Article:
Gecko Tail Amputation

2020-04-01T19:26:55-07:00March 31st, 2020|Reptile|

It is not uncommon for reptiles to be presented with trauma to either the tail or one of the digits of the feet. In most cases they are brought in by their owners after the disease is well established and it is impossible to salvage the traumatized area. This page shows a case in a Leopard Gecko (do you recognize him? His picture is at the entrance to the reptile section). Treatment This is the tail upon presentation to our office. Initially we treated it with antibiotics to save it but the problem progressed and we were worried about infection

Squamous Cell Carcinoma (SCC)

2020-04-28T19:42:17-07:00March 31st, 2020|Cats, Dogs|

Squamous Cell Carcinoma (SCC) is a serious disease, but if caught early enough, there is much we can do about it. Vigilance on your part is the key to noticing any abnormalities warranting an exam by one of our doctors. It occurs in dogs and cats, although much more often in cats. <script async src=""></script> <!-- LBAH Web Site Adsense --> <ins class="adsbygoogle" style="display: block;" data-ad-client="ca-pub-8091430273330641" data-ad-slot="2771011414" data-ad-format="auto" data-full-width-responsive="true"></ins> <script> (adsbygoogle = window.adsbygoogle || []).push({}); </script> There are two predominant versions of this disease; the skin version and the oral version: The skin version of SCC is caused by excessive

Bird X-Rays

2020-04-28T20:26:42-07:00March 30th, 2020|Avian|

It is not easy to take a radiograph on a bird that is ill and stressed. It is a team effort, and our staff excels at it.  As you can see from the Eurasian Eagle Owl above our veterinarians provide routine and emergency care for a wide variety of avian, exotic, and domestic animals. In many cases our vets take an x-ray on pet that is an emergency, and it can be a life-saving diagnostic tool. This budgie is in respiratory distress, and needs a radiograph to determine what the problem is. He is first placed in 100% oxygen in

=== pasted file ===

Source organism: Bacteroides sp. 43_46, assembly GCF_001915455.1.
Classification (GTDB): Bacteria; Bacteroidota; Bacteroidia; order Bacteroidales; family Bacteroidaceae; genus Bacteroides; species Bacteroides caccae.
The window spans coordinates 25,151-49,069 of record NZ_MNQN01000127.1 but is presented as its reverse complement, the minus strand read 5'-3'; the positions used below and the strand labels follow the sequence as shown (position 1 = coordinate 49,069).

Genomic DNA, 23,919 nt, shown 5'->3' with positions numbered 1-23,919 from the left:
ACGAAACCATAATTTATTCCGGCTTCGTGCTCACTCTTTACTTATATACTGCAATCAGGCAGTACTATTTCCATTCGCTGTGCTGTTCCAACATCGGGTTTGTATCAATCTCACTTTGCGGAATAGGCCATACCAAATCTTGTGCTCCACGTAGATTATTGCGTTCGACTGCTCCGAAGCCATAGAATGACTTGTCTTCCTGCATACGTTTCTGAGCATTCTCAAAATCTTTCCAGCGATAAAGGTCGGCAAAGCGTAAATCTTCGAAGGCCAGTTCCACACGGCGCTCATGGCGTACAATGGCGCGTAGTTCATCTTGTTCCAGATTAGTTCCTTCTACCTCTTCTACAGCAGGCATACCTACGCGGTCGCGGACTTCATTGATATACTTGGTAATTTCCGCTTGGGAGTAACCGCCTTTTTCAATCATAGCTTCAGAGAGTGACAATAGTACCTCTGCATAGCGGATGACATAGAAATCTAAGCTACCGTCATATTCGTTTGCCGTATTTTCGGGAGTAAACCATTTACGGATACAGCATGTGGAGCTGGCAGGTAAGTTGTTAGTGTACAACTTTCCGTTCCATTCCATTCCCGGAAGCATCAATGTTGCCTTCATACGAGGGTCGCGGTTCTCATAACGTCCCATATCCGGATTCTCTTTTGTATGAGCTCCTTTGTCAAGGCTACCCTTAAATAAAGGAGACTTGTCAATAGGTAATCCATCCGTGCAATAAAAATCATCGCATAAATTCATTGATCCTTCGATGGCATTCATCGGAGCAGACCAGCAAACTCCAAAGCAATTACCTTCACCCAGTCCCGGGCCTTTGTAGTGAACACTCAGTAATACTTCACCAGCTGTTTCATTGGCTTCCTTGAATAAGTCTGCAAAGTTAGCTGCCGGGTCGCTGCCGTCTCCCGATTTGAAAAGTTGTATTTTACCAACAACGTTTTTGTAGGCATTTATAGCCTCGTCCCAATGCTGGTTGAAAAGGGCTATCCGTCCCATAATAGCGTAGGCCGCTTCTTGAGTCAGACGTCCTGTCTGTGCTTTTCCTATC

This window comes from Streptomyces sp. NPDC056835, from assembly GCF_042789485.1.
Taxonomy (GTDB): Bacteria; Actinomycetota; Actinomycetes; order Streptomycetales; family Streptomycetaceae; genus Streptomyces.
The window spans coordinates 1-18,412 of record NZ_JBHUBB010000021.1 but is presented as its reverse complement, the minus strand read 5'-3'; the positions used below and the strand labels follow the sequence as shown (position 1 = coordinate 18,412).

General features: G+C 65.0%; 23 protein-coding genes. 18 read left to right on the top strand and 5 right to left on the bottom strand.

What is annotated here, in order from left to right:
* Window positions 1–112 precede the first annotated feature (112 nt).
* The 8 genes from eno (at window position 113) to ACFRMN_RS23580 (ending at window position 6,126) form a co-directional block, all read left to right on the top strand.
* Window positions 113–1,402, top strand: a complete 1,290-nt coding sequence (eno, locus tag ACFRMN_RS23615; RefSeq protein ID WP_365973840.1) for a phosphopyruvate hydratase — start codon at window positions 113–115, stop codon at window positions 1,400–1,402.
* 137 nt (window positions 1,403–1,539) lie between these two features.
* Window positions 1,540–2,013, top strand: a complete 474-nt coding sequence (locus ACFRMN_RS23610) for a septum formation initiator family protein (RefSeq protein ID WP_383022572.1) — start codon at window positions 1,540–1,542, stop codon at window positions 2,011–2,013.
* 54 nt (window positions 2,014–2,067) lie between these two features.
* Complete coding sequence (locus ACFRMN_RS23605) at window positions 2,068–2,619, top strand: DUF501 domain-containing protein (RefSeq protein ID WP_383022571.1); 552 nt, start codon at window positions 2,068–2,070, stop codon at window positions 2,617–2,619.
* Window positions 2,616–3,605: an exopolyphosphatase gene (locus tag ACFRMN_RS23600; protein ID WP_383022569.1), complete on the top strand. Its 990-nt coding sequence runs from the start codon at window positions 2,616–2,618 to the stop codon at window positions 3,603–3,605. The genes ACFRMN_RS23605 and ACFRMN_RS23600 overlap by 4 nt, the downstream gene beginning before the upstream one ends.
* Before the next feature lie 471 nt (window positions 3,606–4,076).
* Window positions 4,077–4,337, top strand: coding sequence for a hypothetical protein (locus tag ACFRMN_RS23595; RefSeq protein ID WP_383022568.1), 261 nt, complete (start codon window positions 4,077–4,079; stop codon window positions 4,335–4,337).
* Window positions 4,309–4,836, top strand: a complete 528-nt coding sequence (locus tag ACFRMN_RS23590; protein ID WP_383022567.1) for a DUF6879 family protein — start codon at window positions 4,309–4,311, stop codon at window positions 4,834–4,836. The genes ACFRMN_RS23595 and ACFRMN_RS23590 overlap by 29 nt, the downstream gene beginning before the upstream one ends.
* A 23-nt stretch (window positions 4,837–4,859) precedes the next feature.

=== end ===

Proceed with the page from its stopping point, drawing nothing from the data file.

Scaley Face Mites

2020-04-28T20:56:41-07:00March 30th, 2020|Avian|

Birds are occasionally infected with a mite called Knemidicoptes (if you want to make an effort at pronouncing this word the K is silent). We usually encounter this problem in parakeets (Budgies) at our hospital. This parasite causes extensive crusting and hair loss on the face and vent.  Fortunately, it is readily treatable. Birds with cases as severe as this are miserable He cannot even walk as evidenced by his overgrown nails Cause Scaley face disease is caused by a mite called Knemidicoptes that is spread from bird to bird by contact. Some birds acquire this parasite while young and

Proventricular Dilatation Syndrome (PDS)

2020-04-28T20:55:13-07:00March 29th, 2020|Avian|

Proventricular Dilatation Syndrome (PDS) , also known as Macaw Wasting Disease or Macaw Fading Syndrome (it was first seen in macaws), and Neuropathic Wasting Disease is a devastating disease of mostly young psittacines. This playful Macaw with a bell stuck on its tongue shows how interesting these birds are. Thankfully, we do not see many Macaws with PDS at LBAH anymore. Click here if you want to see how we removed the bell from this tongue.  It occurs in over 50 species of parrots. Common species are African Grey parrots, Amazons Macaws, and Cockatoos. It is suspected to also occur